Climate change and the spectre of ‘global warming’ pose a major threat to the world’s glaciers, with serious implications for sea level rise, water resource use and geohazards. There are potentially worrying signs from the polar ice sheets in Greenland and Antarctica but the response of these huge continental ice masses is complex. In contrast, smaller mountain glaciers and ice caps respond much more rapidly to climate change and recent research reveals a widespread global pattern of retreat from the tropics to the mid- and high-latitudes.
These observations are derived largely from glacier monitoring using satellite observations from space. This lecture will provide an up-to-date and accessible overview of this much-debated research topic. The implications of glacier retreat will also be explored, emphasising that climate change is having, and will continue to have, profound affects on human activity throughout the world.
Dr Chris Stokes is a Reader in the Department of Geography at Durham University. His research is focused on glaciers, and ranges from the monitoring of small mountain glaciers over the last few decades to large-scale reconstructions of ice sheets over tens of thousands of years.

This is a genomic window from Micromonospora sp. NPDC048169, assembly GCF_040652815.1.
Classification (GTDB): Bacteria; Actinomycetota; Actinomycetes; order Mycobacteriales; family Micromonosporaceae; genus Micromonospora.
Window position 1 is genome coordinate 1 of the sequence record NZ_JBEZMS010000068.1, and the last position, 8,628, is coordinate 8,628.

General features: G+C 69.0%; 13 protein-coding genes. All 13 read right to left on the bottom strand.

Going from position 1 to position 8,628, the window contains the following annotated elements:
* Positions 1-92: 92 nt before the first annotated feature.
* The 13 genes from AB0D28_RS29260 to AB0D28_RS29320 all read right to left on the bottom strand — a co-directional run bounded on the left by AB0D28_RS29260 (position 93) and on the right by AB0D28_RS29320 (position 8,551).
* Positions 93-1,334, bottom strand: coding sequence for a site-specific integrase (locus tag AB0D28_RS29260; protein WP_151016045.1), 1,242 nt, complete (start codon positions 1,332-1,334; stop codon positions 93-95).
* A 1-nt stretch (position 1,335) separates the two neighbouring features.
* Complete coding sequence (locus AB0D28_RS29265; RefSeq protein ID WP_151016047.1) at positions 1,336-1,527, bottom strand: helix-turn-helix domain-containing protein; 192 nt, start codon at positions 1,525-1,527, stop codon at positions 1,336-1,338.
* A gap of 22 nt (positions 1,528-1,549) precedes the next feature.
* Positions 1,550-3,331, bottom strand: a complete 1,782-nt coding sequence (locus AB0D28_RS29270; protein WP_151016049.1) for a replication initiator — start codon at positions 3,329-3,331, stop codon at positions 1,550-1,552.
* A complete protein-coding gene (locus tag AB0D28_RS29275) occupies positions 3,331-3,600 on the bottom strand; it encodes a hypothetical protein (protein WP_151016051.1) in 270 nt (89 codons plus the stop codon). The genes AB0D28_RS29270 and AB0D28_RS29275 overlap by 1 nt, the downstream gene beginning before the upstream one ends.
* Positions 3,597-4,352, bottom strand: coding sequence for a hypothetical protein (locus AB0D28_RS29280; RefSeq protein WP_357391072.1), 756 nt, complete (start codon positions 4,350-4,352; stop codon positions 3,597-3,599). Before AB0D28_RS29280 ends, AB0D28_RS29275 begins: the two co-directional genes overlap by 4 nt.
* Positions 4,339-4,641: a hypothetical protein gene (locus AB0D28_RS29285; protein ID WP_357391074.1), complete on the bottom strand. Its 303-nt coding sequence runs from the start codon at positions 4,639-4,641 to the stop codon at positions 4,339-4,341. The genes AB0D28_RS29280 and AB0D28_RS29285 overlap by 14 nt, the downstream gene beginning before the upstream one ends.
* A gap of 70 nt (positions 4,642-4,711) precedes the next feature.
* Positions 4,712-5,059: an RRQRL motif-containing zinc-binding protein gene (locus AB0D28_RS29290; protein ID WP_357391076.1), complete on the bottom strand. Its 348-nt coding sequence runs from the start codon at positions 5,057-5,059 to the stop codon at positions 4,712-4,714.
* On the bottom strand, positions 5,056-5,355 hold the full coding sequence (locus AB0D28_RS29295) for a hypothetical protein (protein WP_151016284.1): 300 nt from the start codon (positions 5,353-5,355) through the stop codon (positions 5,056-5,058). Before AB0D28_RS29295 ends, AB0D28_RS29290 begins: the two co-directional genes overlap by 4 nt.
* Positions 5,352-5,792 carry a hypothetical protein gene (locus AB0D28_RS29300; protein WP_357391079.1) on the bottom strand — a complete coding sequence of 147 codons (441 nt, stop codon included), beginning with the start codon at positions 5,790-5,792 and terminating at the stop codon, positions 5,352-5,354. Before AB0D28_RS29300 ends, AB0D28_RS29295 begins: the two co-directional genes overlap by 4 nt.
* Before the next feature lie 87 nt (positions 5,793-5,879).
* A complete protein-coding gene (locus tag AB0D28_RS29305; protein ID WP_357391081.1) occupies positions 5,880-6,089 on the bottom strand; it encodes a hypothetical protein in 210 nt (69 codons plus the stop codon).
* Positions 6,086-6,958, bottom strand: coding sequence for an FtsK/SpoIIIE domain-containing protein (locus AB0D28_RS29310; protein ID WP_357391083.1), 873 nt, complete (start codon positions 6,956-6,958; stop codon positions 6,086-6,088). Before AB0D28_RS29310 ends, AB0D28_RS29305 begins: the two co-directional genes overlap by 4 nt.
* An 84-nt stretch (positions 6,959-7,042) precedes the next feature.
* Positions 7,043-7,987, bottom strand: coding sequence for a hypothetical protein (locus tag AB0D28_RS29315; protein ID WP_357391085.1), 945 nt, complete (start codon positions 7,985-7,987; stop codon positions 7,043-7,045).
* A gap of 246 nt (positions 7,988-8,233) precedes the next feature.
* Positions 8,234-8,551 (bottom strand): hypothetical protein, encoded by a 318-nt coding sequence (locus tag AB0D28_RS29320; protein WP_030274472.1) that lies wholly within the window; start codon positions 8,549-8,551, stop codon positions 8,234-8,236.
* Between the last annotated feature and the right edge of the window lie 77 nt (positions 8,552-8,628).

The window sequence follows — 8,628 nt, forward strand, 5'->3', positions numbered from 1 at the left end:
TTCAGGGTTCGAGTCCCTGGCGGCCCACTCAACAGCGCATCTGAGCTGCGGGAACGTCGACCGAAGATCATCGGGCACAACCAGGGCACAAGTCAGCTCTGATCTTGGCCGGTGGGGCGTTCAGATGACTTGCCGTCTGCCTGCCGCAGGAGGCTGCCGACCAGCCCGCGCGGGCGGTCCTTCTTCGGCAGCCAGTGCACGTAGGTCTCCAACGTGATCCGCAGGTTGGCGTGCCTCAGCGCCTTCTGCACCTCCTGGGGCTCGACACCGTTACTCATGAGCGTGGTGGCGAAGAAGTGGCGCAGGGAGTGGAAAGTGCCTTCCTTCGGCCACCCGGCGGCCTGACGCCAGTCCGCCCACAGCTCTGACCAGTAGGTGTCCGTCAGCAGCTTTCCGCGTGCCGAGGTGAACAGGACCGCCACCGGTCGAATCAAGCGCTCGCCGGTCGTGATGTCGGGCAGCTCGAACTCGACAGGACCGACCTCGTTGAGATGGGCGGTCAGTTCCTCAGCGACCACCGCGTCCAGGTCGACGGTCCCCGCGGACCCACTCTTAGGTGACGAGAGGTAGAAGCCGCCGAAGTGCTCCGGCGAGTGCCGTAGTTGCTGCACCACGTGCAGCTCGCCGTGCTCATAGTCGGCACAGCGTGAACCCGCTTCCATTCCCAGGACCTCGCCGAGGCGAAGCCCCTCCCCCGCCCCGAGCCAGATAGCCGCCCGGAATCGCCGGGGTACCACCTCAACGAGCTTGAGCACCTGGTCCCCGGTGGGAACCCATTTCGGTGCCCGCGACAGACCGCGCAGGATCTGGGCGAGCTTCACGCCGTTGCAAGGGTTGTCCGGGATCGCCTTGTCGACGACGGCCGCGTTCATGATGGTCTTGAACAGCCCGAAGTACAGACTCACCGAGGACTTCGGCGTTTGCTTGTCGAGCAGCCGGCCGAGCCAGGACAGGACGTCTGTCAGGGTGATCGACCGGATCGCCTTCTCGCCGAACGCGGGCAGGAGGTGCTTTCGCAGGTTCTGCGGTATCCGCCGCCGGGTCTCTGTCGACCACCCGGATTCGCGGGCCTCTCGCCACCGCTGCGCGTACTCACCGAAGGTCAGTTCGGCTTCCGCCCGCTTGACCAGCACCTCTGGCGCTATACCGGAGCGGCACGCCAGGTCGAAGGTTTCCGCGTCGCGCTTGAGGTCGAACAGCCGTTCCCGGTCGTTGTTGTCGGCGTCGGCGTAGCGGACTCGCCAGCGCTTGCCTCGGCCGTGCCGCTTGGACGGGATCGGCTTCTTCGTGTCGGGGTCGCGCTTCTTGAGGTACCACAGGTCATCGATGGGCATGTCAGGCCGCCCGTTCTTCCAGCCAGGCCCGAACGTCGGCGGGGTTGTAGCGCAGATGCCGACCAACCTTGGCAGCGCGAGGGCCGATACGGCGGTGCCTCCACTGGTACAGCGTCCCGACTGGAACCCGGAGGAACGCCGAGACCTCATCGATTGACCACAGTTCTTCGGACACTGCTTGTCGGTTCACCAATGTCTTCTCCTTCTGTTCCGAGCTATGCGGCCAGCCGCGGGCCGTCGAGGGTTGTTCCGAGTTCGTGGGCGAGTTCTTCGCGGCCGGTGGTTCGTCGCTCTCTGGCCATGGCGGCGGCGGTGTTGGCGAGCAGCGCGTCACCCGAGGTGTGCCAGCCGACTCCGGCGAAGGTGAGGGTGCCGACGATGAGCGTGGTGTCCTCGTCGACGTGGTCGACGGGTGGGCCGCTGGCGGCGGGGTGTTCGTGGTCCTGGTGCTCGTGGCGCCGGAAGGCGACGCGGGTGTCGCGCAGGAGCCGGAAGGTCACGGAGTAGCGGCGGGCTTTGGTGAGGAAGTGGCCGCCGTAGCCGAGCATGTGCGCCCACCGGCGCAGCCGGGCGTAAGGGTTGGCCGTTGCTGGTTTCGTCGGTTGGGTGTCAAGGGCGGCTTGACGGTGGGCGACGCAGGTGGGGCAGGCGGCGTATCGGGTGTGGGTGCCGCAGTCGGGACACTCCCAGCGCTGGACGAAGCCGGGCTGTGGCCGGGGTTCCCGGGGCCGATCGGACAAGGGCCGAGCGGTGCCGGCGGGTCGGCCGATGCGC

A common theme to much of his work is the use of remote sensing (e.g. satellite imagery), which allows repeat monitoring of changes in present-day glaciers and provides an efficient means to visualise and investigate the landforms left behind by former ice sheets during the last ice age. He has published over 60 research papers and contributed to several books and Encylopedias.
In 2009 he was awarded a Philip Leverhulme Prize (£70,000) in recognition of his research contributions, and in 2013 he was awarded the British Society for Geomorphology’s Gordon Warwick Medal. He currently serves on the Editorial Boards for two international journals: The Cryosphere and the Journal of Maps.